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TWENTY MOST COMMON ERRORS 1 - Missing comma after an introductory element Check to see which sentences open with an introductory word, phrase, or clause. Readers often pause for clarity between the introductory element and the rest of the sentence, a pause most often signaled by a comma. Note: When the introductory element is short and there is no risk of confusion, you don’t necessarily need a comma after it, but to use one would not be incorrect. Example: • After Melvin fell and skinned his knee he wept exactly three tears. Correction: • After Melvin fell and skinned his knee, he wept exactly three tears. 2 - Missing comma in a compound sentence Check your sentences to see if any are made up of two or more parts that could each stand alone as a sentence. When these parts are joined by and, but, so, yet, nor, or, or for, insert a comma to indicate a pause between the two thoughts. Example: • Anna put on her baseball hat and her mother buttoned her coat. Correction: • Anna put on her baseball hat, and her mother buttoned her coat. 3 - Missing comma(s) with a nonrestrictive element A nonrestrictive element is one that is not essential to the basic meaning of the sentence. You could remove it from the sentence, and the sentence would still make sense. Check to be certain you’ve used commas to set off any part of a sentence that tells more about a word in the sentence but that your reader does not need in order to understand the word or sentence. Example: • George our town’s favorite barista is too sick to make espresso. Correction: • George, our town’s favorite barista, is too sick to make espresso. 4 - Missing comma(s) in a series Check to see if you’ve written any sentences containing items in a series. When three or more items appear in a series, they should be separated from one another with commas. Note: Most academic style guides (MLA, APA, etc.) require that a comma be placed between the coordinating conjunction and the second-to-last item in the list. However, AP style does not require the serial (or Oxford) comma before the conjunction.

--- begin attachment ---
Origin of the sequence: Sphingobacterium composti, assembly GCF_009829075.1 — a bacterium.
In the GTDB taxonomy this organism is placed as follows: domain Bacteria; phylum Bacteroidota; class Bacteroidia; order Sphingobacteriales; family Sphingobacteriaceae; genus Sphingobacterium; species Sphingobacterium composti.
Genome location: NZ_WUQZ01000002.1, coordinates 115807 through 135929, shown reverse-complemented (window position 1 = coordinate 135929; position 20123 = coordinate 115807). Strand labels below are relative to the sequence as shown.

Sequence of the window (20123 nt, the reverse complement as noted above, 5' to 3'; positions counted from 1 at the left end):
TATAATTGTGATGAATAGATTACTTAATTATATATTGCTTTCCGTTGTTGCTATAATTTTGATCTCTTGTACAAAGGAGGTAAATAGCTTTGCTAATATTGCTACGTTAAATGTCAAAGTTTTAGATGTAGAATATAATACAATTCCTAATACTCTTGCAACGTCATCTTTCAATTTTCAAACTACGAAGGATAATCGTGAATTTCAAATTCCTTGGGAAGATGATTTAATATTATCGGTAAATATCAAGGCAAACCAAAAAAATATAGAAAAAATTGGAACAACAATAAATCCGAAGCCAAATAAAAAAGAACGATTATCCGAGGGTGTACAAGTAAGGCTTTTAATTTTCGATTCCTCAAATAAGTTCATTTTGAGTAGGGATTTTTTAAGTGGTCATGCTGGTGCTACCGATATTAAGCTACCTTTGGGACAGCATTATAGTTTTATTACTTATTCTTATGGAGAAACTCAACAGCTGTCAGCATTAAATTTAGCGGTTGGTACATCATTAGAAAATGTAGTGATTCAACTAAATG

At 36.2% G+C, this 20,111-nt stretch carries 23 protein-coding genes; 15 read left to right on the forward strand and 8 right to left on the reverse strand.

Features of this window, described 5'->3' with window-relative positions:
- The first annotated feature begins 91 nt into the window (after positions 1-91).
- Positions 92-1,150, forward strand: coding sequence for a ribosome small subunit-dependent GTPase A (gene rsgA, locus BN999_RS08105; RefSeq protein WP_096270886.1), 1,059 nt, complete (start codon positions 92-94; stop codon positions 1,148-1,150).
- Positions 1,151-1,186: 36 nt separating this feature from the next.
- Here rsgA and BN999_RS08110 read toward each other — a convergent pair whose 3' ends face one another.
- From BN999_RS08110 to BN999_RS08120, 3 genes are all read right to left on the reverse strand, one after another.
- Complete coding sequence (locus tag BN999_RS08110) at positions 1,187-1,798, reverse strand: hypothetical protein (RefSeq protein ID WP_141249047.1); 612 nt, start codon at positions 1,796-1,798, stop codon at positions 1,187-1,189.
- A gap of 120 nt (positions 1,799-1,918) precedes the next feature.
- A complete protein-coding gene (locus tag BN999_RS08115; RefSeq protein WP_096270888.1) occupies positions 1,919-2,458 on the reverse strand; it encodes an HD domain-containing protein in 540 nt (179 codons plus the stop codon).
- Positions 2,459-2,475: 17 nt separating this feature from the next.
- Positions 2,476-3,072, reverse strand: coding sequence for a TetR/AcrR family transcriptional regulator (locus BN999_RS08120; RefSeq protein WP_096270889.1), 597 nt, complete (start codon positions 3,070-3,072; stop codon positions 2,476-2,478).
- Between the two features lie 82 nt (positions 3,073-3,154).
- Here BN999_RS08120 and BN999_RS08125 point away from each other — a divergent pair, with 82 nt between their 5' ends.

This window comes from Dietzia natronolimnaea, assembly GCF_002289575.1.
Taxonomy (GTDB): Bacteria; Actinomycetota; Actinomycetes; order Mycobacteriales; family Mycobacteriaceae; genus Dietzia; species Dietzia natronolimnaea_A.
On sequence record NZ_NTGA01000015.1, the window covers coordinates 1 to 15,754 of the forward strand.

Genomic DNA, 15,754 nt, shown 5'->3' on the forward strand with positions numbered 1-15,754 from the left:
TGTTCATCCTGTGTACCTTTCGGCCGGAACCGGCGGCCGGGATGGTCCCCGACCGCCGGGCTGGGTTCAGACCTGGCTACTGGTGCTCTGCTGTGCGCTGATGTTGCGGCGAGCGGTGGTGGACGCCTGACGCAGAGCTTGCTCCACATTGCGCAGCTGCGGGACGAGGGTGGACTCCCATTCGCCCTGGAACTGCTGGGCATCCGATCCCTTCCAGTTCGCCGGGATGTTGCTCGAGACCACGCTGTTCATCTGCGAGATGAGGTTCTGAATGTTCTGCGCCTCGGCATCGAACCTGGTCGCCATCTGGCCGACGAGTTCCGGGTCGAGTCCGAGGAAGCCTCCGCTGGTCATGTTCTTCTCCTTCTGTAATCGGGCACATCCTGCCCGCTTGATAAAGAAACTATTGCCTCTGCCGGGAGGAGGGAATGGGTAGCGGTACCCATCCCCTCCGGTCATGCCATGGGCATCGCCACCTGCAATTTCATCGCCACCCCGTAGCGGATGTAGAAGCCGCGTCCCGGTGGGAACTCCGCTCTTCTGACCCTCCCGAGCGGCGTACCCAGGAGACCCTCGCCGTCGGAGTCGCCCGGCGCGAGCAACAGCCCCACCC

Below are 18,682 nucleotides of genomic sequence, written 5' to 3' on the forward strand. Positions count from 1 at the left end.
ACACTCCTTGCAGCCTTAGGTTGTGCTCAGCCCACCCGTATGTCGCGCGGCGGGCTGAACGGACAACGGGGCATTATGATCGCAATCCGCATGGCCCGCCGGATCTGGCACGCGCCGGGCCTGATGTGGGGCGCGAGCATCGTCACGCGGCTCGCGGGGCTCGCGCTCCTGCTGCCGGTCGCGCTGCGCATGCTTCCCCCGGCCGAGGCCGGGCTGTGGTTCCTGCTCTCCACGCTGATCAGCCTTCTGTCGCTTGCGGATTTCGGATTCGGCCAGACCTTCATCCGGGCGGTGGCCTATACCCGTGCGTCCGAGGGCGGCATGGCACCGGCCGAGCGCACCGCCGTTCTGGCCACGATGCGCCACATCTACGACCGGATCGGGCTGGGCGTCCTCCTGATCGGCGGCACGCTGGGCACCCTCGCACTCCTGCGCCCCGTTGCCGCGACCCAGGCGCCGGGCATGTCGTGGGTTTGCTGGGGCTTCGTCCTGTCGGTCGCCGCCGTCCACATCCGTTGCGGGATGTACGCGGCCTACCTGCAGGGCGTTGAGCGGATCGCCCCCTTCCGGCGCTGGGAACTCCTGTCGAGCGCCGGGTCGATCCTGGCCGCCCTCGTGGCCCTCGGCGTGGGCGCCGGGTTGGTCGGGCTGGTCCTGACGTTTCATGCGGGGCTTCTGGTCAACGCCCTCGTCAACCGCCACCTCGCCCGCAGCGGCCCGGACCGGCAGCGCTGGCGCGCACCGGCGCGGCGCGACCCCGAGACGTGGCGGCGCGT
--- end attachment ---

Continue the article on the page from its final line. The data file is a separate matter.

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Example: • Madison bought cereal soymilk and oranges. Correction: • Madison bought cereal, soymilk, and oranges. (MLA, APA, etc.) • Madison bought cereal, soymilk, and oranges. (AP) 5 - Comma Splice Check all the commas used in your draft for comma splices, which occur when a comma separates clauses that could each stand alone as a sentence. To correct a comma splice, you can insert a semicolon or period, add a word like and or although after the comma, or restructure the sentence. Example: • Madison started her motorcycle, she rode to Corpus Christi. Correction using and: • Madison started her motorcycle, and she rode to Corpus Christi. 6 - Unnecessary comma(s) with a restrictive element Check any words or phrases in your draft set off with commas to make sure that the element set off is not a restrictive element, one essential to the basic meaning of the sentence. Such essential words or phrases are not set off from the rest of the sentence with a comma or commas. Example: • Students, who fail the GSP, will have to take it again. Correction: • Students who fail the GSP will have to take it again. 7 - Missing or misplaced possessive apostrophe Check all of your nouns ending in -s to see if any of them are possessives. To make a noun possessive, you must add either an apostrophe and an -s (Ed’s book) to singular words or an apostrophe alone (the boys’ gym) to words that are plural and already end in -s. Possessive personal pronouns, however, do not take apostrophes: hers, his, its, ours, yours. 8 - Its/It’s confusion Use its to mean belonging to it; use it’s only when you mean it is or it has. Example (belonging to it) • Its hair is coarse. Example (meaning it is): • It’s a small animal.